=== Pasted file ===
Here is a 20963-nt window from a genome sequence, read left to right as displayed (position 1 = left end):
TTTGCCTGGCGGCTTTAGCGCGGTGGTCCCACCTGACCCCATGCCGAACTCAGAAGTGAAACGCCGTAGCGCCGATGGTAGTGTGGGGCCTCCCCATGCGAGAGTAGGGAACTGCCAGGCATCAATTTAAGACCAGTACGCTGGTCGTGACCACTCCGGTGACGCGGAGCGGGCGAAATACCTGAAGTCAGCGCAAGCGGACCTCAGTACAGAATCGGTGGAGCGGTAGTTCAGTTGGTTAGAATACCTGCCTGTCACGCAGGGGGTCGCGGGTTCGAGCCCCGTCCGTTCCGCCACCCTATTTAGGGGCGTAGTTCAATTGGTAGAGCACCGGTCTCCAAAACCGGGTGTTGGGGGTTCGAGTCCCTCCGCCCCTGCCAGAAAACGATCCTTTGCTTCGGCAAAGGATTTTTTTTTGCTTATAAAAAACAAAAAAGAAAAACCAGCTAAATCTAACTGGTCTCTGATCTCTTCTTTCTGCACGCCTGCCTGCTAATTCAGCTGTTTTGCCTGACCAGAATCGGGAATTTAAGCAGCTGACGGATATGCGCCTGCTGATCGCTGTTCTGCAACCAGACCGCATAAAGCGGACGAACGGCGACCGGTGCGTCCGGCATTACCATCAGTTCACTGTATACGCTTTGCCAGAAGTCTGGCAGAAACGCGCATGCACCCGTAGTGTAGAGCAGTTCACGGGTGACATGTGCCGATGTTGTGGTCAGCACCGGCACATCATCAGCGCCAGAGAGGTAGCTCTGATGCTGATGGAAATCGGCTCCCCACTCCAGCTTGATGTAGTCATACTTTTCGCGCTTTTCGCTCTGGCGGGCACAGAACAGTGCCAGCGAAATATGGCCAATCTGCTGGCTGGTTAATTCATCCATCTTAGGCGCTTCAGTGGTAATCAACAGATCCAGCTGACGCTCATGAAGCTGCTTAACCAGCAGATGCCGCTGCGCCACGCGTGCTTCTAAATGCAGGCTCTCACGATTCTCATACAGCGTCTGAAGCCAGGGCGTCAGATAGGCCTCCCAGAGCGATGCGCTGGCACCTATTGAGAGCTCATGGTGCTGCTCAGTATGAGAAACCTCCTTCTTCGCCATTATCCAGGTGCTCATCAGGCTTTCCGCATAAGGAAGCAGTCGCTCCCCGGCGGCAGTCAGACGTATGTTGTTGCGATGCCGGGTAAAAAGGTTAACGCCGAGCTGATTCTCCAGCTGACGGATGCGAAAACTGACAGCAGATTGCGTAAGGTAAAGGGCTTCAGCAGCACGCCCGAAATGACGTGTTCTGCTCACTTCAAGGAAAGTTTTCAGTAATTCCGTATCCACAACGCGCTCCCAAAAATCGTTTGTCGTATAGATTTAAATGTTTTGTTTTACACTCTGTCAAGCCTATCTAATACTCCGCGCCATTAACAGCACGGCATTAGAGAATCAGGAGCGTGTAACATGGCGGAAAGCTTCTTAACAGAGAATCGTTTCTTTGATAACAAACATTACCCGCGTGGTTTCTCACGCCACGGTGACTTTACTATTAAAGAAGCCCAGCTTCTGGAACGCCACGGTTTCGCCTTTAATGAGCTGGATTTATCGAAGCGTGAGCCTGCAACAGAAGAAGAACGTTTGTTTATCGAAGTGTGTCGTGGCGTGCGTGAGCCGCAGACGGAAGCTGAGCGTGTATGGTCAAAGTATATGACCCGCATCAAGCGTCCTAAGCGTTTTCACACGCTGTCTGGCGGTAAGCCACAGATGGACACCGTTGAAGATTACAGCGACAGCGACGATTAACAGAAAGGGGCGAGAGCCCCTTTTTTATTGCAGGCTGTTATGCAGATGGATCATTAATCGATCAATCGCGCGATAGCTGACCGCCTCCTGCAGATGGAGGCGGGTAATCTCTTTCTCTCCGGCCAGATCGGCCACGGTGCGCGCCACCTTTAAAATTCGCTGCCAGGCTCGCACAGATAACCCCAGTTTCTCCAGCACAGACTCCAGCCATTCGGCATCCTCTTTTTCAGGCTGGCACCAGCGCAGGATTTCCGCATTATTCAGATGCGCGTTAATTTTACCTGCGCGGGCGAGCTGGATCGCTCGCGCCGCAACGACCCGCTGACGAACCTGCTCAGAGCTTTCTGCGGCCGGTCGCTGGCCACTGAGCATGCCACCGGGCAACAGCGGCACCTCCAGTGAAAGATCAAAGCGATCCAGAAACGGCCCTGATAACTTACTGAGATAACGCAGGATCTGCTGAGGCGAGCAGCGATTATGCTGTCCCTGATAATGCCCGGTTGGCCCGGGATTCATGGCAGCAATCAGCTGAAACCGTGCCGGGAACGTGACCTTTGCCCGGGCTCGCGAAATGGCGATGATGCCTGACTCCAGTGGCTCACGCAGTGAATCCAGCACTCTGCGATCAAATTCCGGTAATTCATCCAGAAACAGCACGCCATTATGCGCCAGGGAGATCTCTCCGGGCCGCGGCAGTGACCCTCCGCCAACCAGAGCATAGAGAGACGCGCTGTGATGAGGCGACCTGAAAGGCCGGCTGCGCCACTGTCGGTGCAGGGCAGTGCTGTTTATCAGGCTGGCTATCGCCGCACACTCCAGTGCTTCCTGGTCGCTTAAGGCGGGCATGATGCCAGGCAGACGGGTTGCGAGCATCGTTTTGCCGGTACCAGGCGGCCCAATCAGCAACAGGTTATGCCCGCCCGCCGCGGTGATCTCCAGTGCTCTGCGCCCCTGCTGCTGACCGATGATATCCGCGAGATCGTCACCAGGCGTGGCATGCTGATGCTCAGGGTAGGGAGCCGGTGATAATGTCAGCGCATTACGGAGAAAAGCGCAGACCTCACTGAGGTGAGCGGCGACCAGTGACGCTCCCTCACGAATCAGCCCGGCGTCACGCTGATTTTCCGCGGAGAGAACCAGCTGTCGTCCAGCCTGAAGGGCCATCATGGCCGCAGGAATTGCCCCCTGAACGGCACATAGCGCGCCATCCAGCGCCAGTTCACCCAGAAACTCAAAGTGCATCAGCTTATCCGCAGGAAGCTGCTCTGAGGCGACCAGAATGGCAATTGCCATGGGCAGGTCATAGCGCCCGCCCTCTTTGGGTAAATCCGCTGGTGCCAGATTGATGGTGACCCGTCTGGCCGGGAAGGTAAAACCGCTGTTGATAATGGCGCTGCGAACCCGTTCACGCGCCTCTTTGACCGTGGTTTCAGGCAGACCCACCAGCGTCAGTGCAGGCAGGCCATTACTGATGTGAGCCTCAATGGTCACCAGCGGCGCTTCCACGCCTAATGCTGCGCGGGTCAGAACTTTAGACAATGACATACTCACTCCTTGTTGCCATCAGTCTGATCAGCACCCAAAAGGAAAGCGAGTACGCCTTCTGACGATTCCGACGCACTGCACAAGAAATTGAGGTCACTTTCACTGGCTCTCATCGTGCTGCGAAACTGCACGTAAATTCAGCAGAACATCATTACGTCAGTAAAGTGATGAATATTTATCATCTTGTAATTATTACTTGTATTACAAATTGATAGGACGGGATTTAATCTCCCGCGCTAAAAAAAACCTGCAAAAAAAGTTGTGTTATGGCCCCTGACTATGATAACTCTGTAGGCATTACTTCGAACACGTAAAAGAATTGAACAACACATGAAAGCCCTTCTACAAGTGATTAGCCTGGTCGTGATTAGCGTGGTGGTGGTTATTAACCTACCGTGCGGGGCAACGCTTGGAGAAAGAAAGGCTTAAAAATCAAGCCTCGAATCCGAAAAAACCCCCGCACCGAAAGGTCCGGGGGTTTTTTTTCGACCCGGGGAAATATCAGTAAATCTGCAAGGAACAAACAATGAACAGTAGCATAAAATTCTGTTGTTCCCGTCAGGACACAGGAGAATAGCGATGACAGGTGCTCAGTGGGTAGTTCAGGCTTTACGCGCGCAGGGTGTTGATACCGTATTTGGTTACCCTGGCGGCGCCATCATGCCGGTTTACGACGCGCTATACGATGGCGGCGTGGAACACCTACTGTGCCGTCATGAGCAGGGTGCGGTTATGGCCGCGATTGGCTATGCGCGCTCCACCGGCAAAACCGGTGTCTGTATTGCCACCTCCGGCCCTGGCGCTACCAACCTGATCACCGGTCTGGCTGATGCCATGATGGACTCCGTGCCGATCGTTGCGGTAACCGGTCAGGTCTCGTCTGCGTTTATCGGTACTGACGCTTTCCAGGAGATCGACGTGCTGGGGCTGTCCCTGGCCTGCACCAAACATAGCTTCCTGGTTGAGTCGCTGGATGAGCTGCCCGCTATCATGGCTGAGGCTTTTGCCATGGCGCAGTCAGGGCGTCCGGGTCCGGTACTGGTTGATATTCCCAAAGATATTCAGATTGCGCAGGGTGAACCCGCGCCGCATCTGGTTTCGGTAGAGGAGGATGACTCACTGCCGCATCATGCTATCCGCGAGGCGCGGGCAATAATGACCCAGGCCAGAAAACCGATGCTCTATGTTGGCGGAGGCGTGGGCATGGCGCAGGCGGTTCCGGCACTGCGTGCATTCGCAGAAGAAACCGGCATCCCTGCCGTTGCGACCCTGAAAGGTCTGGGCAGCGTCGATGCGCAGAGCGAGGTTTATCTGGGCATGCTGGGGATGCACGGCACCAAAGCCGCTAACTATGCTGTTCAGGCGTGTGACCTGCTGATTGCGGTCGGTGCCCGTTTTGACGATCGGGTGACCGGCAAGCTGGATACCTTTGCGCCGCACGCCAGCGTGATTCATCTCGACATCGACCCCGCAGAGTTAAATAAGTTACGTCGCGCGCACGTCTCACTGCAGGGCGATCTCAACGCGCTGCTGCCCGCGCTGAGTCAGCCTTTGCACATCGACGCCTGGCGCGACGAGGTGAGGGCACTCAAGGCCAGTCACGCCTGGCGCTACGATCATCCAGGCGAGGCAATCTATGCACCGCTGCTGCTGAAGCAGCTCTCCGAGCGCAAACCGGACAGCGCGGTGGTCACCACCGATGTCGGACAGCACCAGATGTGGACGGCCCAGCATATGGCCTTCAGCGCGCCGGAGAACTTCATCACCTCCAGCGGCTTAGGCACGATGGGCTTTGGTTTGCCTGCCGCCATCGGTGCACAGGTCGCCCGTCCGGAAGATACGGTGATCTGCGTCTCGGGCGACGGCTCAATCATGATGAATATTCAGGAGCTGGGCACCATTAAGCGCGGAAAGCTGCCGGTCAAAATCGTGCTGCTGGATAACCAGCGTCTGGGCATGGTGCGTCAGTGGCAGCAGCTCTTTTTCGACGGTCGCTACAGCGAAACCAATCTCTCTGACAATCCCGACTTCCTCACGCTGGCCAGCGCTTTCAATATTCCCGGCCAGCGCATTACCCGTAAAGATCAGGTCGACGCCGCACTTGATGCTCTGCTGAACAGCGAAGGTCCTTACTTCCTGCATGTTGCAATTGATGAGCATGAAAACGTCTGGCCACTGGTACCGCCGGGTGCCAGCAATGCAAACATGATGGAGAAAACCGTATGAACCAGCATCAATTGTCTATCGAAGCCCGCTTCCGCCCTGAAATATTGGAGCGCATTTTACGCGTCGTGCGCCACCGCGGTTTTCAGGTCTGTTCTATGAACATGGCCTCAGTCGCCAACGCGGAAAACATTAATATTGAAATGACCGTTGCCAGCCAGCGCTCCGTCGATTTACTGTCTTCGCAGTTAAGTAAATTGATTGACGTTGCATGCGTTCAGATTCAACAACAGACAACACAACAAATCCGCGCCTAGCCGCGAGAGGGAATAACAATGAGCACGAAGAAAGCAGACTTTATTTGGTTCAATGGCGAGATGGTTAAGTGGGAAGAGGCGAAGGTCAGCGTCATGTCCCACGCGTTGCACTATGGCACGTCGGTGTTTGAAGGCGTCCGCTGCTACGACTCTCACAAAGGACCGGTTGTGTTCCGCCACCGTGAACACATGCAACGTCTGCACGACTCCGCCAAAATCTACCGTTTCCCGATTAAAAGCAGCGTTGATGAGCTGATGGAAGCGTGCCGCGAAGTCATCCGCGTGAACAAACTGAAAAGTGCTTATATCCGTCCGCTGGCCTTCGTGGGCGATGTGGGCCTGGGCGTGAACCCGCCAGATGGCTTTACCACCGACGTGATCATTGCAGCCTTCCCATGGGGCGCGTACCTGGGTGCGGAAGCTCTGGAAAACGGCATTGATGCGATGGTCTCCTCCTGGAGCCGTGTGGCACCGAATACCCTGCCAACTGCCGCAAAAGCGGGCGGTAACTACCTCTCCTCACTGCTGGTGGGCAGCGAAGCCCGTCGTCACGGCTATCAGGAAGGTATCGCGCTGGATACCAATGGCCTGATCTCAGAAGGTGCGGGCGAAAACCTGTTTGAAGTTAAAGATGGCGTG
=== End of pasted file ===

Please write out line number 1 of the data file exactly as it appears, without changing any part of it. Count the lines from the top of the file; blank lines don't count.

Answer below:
Here is a 20963-nt window from a genome sequence, read left to right as displayed (position 1 = left end):